Warning on Espionage Got China’s Attention

Non-Imperial Chinese dragon in ShanghaiImage via Wikipedia

AP report: China Slams US Report Warning Of Spying By Beijing (via HuffPo). The report that got the sleeping dragon’s attention is the U.S.-China Economic and Security Review Commission’s Annual Report to Congress which was released last week. The Report cites trends for U.S. economic and national security interests, and offers 42 recommendations for Congressional action. On US-China trade and economic relationship, the report says:

“China’s trade surplus with the United States remains near record levels, despite the global economic slowdown that has reduced imports from other nations. While the U.S. trade deficit in goods with China through August 2009 was $143.7 billion, representing a decline of 17.6 percent over the same period in 2008, China now accounts for an increasing share of the U.S. global deficit in goods. By September 2009, China had accumulated more than $2.27 trillion in foreign currency reserves.”


Not really surprising, is it? But the part that presumably offended China appears to be the following conclusions from the Committee report:

China’s Human Espionage Activities that Target the United States, and the Resulting Impacts on U.S. National Security

  • The intelligence services of the Chinese government are actively involved in operations directed against the United States and against U.S. interests. China is the most aggressive country conducting espionage against the United States, focusing on obtaining U.S. information and technologies beneficial to China’s military modernization and economic development.


  • Some of the espionage carried out on behalf of China is conducted by nonprofessional collectors. These nonprofessional collectors may be motivated by profit, patriotism, feelings of ethnic kinship, or coercion. Even in many cases where there is no obvious direct state involvement in the theft or illegal export of controlled technology, the Chinese government encourages such efforts and has benefited from them.


  • Recent cases of espionage involving China show evidence of more focused efforts at information collection employing sources outside of the Chinese-American community.


  • Chinese operatives and consular officials are actively engaged in the surveillance and harassment of Chinese dissident groups on U.S. soil.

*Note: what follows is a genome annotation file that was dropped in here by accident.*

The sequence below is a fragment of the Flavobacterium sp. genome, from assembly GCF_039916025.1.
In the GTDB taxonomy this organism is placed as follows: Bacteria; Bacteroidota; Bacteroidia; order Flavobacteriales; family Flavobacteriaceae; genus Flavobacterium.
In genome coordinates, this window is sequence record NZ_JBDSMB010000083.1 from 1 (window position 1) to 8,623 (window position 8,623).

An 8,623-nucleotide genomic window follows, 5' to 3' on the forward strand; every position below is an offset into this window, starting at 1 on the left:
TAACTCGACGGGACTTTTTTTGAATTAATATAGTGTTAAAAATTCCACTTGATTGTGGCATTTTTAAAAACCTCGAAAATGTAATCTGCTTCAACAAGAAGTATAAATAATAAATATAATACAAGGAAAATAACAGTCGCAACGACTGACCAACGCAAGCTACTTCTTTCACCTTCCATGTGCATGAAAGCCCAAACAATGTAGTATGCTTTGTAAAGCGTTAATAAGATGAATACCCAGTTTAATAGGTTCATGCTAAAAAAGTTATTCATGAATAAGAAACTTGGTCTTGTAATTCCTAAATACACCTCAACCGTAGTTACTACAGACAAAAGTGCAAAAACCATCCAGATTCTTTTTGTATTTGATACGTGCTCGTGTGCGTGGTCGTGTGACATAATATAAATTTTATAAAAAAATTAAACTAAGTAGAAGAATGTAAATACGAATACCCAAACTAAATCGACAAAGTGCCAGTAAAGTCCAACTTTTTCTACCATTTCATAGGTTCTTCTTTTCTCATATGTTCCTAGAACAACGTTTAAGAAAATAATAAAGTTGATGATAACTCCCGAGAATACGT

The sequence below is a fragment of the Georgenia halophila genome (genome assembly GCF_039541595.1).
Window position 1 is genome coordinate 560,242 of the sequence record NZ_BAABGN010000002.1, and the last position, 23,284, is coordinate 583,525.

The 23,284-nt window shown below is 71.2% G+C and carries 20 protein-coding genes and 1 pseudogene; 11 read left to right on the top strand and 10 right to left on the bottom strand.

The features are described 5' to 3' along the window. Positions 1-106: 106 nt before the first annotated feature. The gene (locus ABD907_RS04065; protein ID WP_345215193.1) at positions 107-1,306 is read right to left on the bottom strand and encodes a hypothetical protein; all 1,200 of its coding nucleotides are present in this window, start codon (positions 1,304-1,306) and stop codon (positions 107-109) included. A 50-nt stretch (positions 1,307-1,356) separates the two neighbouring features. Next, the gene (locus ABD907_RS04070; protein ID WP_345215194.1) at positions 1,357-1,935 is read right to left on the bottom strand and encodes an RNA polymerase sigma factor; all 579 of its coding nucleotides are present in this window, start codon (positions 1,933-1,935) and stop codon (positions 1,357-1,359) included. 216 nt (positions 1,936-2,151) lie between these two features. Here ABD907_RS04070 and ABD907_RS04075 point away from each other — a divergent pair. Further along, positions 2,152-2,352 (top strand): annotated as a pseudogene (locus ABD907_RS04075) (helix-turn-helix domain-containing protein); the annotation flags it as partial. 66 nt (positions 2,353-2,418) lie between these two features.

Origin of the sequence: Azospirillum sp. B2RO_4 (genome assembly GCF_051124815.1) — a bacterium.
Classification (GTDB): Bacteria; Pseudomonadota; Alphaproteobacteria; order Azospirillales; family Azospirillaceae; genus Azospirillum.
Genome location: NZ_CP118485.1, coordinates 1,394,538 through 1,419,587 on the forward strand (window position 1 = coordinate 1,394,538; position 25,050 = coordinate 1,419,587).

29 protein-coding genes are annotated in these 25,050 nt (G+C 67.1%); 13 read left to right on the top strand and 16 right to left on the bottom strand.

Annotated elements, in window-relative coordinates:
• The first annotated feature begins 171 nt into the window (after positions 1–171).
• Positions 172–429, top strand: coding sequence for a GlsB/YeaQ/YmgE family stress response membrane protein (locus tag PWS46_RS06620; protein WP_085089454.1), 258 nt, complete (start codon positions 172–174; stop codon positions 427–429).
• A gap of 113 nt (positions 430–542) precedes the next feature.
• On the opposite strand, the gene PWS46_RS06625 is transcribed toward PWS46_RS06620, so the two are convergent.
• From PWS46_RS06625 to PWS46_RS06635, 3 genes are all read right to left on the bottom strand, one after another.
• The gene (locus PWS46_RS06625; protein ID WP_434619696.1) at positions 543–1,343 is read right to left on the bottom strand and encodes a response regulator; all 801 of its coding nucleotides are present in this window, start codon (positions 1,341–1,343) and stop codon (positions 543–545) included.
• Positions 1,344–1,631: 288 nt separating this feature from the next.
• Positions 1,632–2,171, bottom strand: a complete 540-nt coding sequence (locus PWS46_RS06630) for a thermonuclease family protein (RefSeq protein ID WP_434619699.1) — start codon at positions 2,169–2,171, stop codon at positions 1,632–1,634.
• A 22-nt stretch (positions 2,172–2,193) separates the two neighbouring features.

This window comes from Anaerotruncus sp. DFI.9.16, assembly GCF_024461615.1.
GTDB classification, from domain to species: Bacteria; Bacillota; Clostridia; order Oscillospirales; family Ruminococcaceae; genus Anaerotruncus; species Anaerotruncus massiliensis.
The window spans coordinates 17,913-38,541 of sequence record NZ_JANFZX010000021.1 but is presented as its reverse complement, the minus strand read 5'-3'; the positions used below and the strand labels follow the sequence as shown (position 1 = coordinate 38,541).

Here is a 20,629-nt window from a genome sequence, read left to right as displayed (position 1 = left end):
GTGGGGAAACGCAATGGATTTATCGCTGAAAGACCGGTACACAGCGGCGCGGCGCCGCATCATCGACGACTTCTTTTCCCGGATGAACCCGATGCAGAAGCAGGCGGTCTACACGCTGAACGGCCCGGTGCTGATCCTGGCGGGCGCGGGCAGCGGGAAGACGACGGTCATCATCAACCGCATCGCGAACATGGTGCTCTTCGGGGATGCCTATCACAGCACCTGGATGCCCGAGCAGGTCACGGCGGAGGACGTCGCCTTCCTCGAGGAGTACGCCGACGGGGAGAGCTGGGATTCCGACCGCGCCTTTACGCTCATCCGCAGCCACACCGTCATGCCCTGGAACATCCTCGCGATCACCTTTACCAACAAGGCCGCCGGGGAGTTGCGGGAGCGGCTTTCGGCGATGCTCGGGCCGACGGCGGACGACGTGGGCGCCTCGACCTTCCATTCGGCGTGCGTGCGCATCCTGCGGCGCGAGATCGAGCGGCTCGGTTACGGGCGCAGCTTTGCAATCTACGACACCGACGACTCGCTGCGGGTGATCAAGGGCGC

The AP report did not say if the Chinese also protested on the Commission’s report on its cyber activities:


China’s Cyber Activities that Target the United States, and the Resulting Impacts on U.S. Security Interests

  • The quantity of malicious computer activities against the United States increased in 2008 and is rising sharply in 2009; much of this activity appears to originate in China.

  • The direct attribution of such activities targeting the United States presents challenges due to hackers’ ability to conceal their locations. Nonetheless, a significant and increasing body of circumstantial and forensic evidence strongly indicates the involvement of Chinese state or state-supported entities.

  • The Chinese government has institutionalized many of its capabilities for computer network operations within elements of the People’s Liberation Army. The PRC is also recruiting from its growing population of technically skilled people, including those from the private sector, to increase its cyber capabilities. It is recruiting skilled cyber operators from information technology firms and computer science programs into the ranks of numerous Information Warfare Militia units.


  • China’s peacetime computer exploitation efforts are primarily focused on intelligence collection against U.S. targets and Chinese dissident groups abroad.


  • In the early stages of a conflict, the PLA would employ computer network operations against opposition government and military information systems.


  • Critical infrastructure in the United States is vulnerable to malicious cyber activity. Chinese military doctrine calls for exploiting these vulnerabilities in the case of a conflict.

The Commission has 10 key recommendations to Congress including the following:

Meeting the rising challenge of Chinese espionage. The Commission recommends that Congress assess the adequacy of resources available for intelligence, counterintelligence, and export control enforcement programs to ensure that U.S. government agencies are able to meet the rising challenge of Chinese human intelligence and illicit technology collection.

Ensuring adequate funding to respond to computer exploitation and computer attacks. The Commission recommends that Congress assess the effectiveness of and resourcing for law enforcement, defense, and intelligence community initiatives that aim to develop effective and reliable attribution techniques for computer exploitation and computer attacks.

The complete list of 42 recommendations appears at the Report’s conclusion on page 325.

The Commission was created on October 30, 2000 by the Floyd D. Spence National Defense Authorization Act for 2001. Its purpose: To monitor, investigate, and submit to congress an annual report on the national security implications of the bilateral trade and economic relationship between the United States and the People’s Republic of China, and to provide recommendations, where appropriate, to Congress for legislative and administrative action. Public Law 109-108 directs the Commission to focus its work and study on the following eight areas: proliferation practices, economic transfers, energy, U.S. capital markets, regional economic and security impacts, U.S.-China bilateral programs, WTO compliance, and the implications of restrictions on speech and access to information in the People’s Republic of China.


Related Items:

  • View the complete report. (PDF)
  • Executive Summary (PDF)

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